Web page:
Here’s a Checklist that will reduce stress!!

(obviously this is a mock list and can be adapted to your specific menu)

14 Days Before: Guest list and Menu Choices

9 Days Before: Write out your Ingredient list

8 Days Before: Buy your turkeys- figure out when it all needs to be defrosted

1 Week Before: Make anything than can be frozen and defrosted, such as     Cheesecake or Giblet Stock. Also you can make pie crust and freeze (this can be done several days before this, if desired).

6 Days Before: Grocery Shopping

5 Days Before: Cranberry Sauce

4 Days Before: Salad Dressing, Pumpkin Puree

2 Days Before- Brine Turkey

1 Day Before- Prepare Desserts

Chop up veggies and bread for stuffing- or for any other veggie dish.

If you don’t have animals or small children, you can set the table from now- otherwise move this to Thanksgiving Day.

Thanksgiving Day! Assemble and Bake Stuffing and all Casseroles, Turkey, Potato Dish, Gravy, Enjoy!!

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I don’t care how many years I live in Greece, I will never stop celebrating Thanksgiving. I have a great family of fellow ex-pat cousins and friends who keep this tradition alive with me. And what tradition is this? To eat our weight in turkey and stuffing by the end of the day, of course.

Now this is a group effort, and I really have to take off my “foodie” hat for this meal. After I was told that everyone preferred canned pumpkin rather than fresh pumpkin for the pies…well, I got the hint. 🙂

But don’t get me wrong! The traditional meal does remind me of home and youth and warmth. It’s so much fun to cook with the girls all day, drink wine, and munch secretly before dinner!

Here is the menu we’ve planned:

  • Skillet Cornbread with Homemade Apricot Butter
  • Brined Turkey
  • Ciabatta, Chestnut, and Pancetta Stuffing
  • Brown Butter Mashed Potatoes
  • Toasted Corn Pudding
  • Maple Glazed Carrots
  • Grand Marnier Cranberry Sauce
  • Pecan Pies
  • Pumpkin Pies
  • Chocolate Truffle Tart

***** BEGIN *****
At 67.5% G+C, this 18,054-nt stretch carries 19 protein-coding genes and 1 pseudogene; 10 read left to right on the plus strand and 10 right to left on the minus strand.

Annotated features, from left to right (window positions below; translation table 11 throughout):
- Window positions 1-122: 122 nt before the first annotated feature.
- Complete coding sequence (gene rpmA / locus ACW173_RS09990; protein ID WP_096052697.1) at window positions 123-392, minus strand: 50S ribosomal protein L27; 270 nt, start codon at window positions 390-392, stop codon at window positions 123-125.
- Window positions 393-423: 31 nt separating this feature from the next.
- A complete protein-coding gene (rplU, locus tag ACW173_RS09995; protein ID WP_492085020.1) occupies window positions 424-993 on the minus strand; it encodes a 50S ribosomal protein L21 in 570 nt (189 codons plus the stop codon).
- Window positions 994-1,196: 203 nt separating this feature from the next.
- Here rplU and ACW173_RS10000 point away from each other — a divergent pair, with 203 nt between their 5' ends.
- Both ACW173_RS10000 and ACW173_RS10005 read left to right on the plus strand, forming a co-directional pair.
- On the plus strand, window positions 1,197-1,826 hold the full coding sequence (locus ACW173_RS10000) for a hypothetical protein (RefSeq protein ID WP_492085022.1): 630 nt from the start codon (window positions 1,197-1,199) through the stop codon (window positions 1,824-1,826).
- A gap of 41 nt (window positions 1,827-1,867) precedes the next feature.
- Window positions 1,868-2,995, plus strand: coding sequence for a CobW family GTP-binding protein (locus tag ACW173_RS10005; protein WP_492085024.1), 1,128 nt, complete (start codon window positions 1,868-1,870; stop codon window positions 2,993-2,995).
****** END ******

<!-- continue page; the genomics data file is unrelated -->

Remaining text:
• and…oh, yeah…a salad. 🙂  Spinach Salad with Bacon and Apple Cider Vinaigrette.

I’m thinking of bringing an avocado carrot salad and some poached pears stuffed with cinnamon raisin mascarpone as a treat to us cooks before the feast. I know we should probably save our appetites for dinner, but everyone’s coming over at 8! We can’t starve all day!

Our host Peggy is welcoming 13 people and four of us are cooking. We’re preparing  portions of 16, but we are pigs and it probably won’t even be enough… :-/  While making a holy mess of the kitchen, Peggy runs around frantically cleaning up after us while we’re chopping and stirring and baking and gossiping.  As long as I don’t get red wine stains on my dress, I feel clean. (I can just see my mom shaking her head in shame, calling me a “louie!”-the Greek word for dirty neck…

We make desserts the night before to spend all day on the savory dishes. No matter how many times I’ve cooked Turkey, I used to feel at a loss for the timing. A meat thermometer has been my salvation. Its best to take out of the oven a few degrees before “cooked” because it continues cooking out of the oven, and you don’t want it to dry out. I also highly recommend brining for an extra juicy bird.

When it comes to gravy- use the giblets inside the turkey cavity to make the stock! This makes the flavor incredible. And a basic butter-flour roux to thicken is easy and effective. Use truffle butter if you want to do something extra wow.

I’m making the chocolate tart. I decided I would decorate the top by sprinkling orange sugar in the shape of a maple leaf, and powdered sugar around its outline. I use a printed stencil, they are easy to find online. I might also add bourbon flavor to the chocolate batter for a more thanksgiving-y bent to this chocolate dessert.

I’m also going to make a centerpiece, but I haven’t decided what exactly…I might use a hollowed pumpkin as a vase for flowers. Is that cheesy? I haven’t decided yet. Hmmm. Yeah that’s tacky. I’ll figure something out.

We celebrate on Saturday this year due to schedules, and I’ll post the pictures and how everything turned out on Sunday!